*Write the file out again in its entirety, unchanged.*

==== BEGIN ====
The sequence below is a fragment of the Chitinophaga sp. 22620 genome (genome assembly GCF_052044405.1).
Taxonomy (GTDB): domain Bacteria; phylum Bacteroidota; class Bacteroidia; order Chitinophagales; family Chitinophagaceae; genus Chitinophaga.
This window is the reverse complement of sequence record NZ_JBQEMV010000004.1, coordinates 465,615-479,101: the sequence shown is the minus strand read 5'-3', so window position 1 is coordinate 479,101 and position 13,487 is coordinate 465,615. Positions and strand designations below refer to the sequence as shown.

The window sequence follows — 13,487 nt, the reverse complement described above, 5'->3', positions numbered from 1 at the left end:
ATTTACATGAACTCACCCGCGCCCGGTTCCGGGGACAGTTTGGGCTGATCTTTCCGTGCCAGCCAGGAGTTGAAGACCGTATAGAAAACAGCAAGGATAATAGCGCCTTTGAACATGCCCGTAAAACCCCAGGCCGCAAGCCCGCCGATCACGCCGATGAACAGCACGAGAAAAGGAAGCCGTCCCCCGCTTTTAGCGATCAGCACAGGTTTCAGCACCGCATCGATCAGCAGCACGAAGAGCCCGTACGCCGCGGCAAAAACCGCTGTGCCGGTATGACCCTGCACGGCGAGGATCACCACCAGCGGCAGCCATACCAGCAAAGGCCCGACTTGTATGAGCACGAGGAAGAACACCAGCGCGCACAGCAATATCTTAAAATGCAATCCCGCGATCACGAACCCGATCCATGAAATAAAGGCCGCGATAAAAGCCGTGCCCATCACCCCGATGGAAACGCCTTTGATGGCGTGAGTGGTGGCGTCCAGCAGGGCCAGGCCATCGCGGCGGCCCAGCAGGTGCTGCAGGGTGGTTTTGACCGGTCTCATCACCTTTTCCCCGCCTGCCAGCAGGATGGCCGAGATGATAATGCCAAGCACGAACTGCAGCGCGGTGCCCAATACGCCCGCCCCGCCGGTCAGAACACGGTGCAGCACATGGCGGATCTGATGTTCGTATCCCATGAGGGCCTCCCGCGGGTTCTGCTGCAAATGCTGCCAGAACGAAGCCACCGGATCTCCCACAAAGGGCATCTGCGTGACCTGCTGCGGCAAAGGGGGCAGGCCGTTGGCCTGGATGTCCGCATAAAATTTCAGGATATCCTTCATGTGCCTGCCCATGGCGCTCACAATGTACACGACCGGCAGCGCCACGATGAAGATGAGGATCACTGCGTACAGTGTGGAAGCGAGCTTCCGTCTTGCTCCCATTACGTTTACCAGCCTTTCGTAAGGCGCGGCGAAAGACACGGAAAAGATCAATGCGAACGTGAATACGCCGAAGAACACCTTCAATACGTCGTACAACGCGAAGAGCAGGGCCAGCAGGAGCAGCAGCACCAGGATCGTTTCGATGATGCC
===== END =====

The sequence below is a fragment of the Chitinophaga sp. 22620 genome (genome assembly GCF_052044405.1).
Taxonomy (GTDB): domain Bacteria; phylum Bacteroidota; class Bacteroidia; order Chitinophagales; family Chitinophagaceae; genus Chitinophaga.
This window is the reverse complement of sequence record NZ_JBQEMV010000004.1, coordinates 465,615-479,101: the sequence shown is the minus strand read 5'-3', so window position 1 is coordinate 479,101 and position 13,487 is coordinate 465,615. Positions and strand designations below refer to the sequence as shown.

The window sequence follows — 13,487 nt, the reverse complement described above, 5'->3', positions numbered from 1 at the left end:
ATTTACATGAACTCACCCGCGCCCGGTTCCGGGGACAGTTTGGGCTGATCTTTCCGTGCCAGCCAGGAGTTGAAGACCGTATAGAAAACAGCAAGGATAATAGCGCCTTTGAACATGCCCGTAAAACCCCAGGCCGCAAGCCCGCCGATCACGCCGATGAACAGCACGAGAAAAGGAAGCCGTCCCCCGCTTTTAGCGATCAGCACAGGTTTCAGCACCGCATCGATCAGCAGCACGAAGAGCCCGTACGCCGCGGCAAAAACCGCTGTGCCGGTATGACCCTGCACGGCGAGGATCACCACCAGCGGCAGCCATACCAGCAAAGGCCCGACTTGTATGAGCACGAGGAAGAACACCAGCGCGCACAGCAATATCTTAAAATGCAATCCCGCGATCACGAACCCGATCCATGAAATAAAGGCCGCGATAAAAGCCGTGCCCATCACCCCGATGGAAACGCCTTTGATGGCGTGAGTGGTGGCGTCCAGCAGGGCCAGGCCATCGCGGCGGCCCAGCAGGTGCTGCAGGGTGGTTTTGACCGGTCTCATCACCTTTTCCCCGCCTGCCAGCAGGATGGCCGAGATGATAATGCCAAGCACGAACTGCAGCGCGGTGCCCAATACGCCCGCCCCGCCGGTCAGAACACGGTGCAGCACATGGCGGATCTGATGTTCGTATCCCATGAGGGCCTCCCGCGGGTTCTGCTGCAAATGCTGCCAGAACGAAGCCACCGGATCTCCCACAAAGGGCATCTGCGTGACCTGCTGCGGCAAAGGGGGCAGGCCGTTGGCCTGGATGTCCGCATAAAATTTCAGGATATCCTTCATGTGCCTGCCCATGGCGCTCACAATGTACACGACCGGCAGCGCCACGATGAAGATGAGGATCACTGCGTACAGTGTGGAAGCGAGCTTCCGTCTTGCTCCCATTACGTTTACCAGCCTTTCGTAAGGCGCGGCGAAAGACACGGAAAAGATCAATGCGAACGTGAATACGCCGAAGAACACCTTCAATACGTCGTACAACGCGAAGAGCAGGGCCAGCAGGAGCAGCAGCACCAGGATCGTTTCGATGATGCC